And I went down to the demonstration To get my fair share of abuse We’re gonna vent our frustration If we don’t, we going blow a 50-amp fuse
You Can’t Always Get What Your Want by the Rolling Stones
I wasn’t frustrated, but I beat them by 10 amps. This week I blew a couple of 60 amp fuses. As a reminder that I need to order more spares, I have two blown fuses on my desk. I decided that they could be used to test what kind of results I can get modeling with photogrammetry. I get questionable results when I have labels that are on a cylindrical surfaces. Since your eye knows what to look for when looking at text, texture errors in the labels really stands out.
The following story is about how I converted the photogrammetry model into a good mesh with good topology. If you’re interested in how I messed up and blew a couple 60 amp fuses, then jump to the end.
I posted a start/stop button on CGTrader today. I was looking for something to model in low poly and I was inspired during a walk through our machine shop. The start/stop button on the bandsaw is a little detail that can be added to machine models.
My idea was to model it buttons with details (hi-poly) and then again with no-details (lo-poly). Then bake the diffuse and normal maps from the hi-poly model to the lo-poly model. It didn’t work as suspected.
I found this pressure gauge buried under the pile of un-used parts. I can’t image when I would have purchased a 10,000 psi pressure gauge…made in China. My guess is…I didn’t buy it. It’s not up to the quality my customers expect. It probably came on some equipment and we replaced it. It does however have a unique “Danger Zone” graphic on the dial. I figured this might have artistic appeal.
It was uploaded to CG Trader and I got my first sale 3 days later.
Wasting time is such a waste (duh). Once you have modeled an object, it is great to have a library of part. The question is…how do you organize them in a way that you can find the part you need and easily import the part into you new design.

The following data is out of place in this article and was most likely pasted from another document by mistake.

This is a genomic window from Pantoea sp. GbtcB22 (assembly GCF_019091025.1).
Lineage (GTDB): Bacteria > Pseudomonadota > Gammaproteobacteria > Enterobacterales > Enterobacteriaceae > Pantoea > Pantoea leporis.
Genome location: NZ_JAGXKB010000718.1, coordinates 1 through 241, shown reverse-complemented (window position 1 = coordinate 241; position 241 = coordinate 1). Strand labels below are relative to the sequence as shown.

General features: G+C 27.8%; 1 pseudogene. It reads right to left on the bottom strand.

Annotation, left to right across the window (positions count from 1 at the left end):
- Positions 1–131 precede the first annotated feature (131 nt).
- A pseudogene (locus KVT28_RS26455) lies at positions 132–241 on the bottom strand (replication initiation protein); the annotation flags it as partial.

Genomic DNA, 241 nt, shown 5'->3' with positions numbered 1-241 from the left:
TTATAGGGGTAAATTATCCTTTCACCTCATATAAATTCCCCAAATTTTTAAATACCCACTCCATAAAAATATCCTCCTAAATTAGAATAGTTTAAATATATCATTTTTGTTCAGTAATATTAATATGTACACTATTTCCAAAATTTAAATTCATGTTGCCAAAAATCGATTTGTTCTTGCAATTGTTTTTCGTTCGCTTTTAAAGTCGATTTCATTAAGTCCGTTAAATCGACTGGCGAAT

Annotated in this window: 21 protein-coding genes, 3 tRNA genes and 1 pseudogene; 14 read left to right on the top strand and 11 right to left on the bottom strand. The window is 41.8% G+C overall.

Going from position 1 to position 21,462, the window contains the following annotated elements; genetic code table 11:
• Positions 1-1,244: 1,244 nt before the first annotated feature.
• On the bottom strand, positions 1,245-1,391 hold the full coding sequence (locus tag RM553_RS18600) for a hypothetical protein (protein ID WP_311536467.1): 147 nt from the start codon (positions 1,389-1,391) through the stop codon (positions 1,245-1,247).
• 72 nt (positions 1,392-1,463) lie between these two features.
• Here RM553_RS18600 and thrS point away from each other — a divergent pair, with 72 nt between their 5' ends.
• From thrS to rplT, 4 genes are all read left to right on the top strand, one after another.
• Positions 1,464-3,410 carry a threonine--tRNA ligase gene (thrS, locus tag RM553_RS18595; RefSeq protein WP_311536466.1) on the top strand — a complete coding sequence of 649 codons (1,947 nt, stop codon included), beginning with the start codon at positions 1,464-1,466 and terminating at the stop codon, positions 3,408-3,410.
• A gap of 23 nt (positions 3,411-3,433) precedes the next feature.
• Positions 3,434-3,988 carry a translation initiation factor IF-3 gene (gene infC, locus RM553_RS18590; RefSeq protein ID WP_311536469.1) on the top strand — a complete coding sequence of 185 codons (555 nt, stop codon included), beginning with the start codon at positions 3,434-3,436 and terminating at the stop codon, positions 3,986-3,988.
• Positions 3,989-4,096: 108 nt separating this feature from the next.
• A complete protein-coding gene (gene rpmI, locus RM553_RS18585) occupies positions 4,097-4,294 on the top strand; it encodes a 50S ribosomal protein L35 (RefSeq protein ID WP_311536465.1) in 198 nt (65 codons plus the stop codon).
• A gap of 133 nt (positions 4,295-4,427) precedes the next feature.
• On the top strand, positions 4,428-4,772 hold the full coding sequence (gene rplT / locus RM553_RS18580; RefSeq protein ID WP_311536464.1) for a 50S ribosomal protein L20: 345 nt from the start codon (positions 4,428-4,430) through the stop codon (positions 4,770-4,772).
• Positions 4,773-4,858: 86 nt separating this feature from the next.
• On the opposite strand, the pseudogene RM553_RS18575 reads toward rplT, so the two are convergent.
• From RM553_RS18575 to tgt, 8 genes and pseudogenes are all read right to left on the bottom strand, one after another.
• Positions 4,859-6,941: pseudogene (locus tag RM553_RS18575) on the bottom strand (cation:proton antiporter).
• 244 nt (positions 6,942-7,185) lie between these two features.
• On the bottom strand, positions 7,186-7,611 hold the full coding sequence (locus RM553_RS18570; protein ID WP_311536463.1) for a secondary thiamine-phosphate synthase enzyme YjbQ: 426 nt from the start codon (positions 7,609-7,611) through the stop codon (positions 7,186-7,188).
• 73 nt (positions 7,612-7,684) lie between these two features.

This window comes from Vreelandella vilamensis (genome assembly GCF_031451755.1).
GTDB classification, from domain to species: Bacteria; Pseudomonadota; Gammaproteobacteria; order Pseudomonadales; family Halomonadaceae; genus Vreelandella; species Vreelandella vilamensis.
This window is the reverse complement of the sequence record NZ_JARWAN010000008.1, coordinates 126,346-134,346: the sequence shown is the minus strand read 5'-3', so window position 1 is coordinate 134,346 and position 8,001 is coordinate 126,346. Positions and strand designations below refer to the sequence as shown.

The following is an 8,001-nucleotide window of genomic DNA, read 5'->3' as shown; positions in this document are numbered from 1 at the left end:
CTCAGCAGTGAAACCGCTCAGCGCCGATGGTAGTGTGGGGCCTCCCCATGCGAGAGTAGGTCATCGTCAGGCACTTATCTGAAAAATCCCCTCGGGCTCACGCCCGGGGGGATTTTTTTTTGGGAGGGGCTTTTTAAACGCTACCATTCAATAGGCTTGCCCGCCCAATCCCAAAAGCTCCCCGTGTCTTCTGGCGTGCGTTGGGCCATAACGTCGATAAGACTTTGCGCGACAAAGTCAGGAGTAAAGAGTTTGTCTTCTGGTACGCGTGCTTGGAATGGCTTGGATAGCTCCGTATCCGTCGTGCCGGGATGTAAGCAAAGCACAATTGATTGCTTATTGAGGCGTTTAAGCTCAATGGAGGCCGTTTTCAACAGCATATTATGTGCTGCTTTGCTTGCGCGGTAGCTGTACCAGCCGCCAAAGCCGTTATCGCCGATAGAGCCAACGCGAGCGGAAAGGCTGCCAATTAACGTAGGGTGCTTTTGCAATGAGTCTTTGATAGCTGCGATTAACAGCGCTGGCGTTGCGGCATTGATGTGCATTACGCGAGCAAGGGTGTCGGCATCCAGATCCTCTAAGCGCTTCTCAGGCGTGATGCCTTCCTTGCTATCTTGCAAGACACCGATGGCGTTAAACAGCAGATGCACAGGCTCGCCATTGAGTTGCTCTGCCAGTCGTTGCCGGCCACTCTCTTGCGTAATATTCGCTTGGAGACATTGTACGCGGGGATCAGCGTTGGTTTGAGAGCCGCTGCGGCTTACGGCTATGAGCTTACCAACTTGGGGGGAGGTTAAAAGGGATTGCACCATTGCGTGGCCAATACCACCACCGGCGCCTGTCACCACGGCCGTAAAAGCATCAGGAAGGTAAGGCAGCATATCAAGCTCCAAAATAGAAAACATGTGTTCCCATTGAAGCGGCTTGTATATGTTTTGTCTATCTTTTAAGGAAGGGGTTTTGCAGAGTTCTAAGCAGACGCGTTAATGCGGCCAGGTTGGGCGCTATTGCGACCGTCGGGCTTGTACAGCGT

Today was my first attempt a building a library in Blender. I created a Blend file with 57 different configuration. There are 19 different resistance values (as indicated by the resistor color code) and each resistor is saved in 3 different mesh forms. The first form is straight. The 2nd form has both terminals bent at 90 degrees for horizontal mounting on a breadboard. The 3rd formation has one terminal bent to 180 degrees for vertical mounting on a breadboard. Continue reading “Resistor Collection”
3D models can be from your imagination or from real world items. Today’s model is from the real world.
I modeled a picnic table from one that is available at Home Depot. I used the online photos in fspy to get the camera position. The fspy camera positions and the phone are then imported into Blender with an add-on. I then drew and aligned picnic table elements in Blender. When it was all done, I scaled it to real world sizes and added weathered wood materials. The materials were created with overlapping UVs. This allowed me to get decent resolution without using huge images.
My latest model is an attempt to combine PBR materials with a low poly model. The handscrew clamp has simple geometry and you can save a lot of computing resources by not creating a mesh for the threads.
I’ve been working on this collection of knobs for a while. I thought it would be simple. But like most things…simple is rare. I ran into difficulties controlling fillets in meshes that were sub-surface ready. The model would look good until the sub-surface modifier was added. You can get some strange looking artifacts if you don’t have good topology.
I went for a walk with my wife and dog yesterday and came across a pedestrian sign in the middle of the crosswalk. This morning, I checked CGTrader and didn’t see any similar signs. I made a graphic in Photoshop and a quick mesh in Blender. I have posted the model on CGTrader for $2 if you are intersted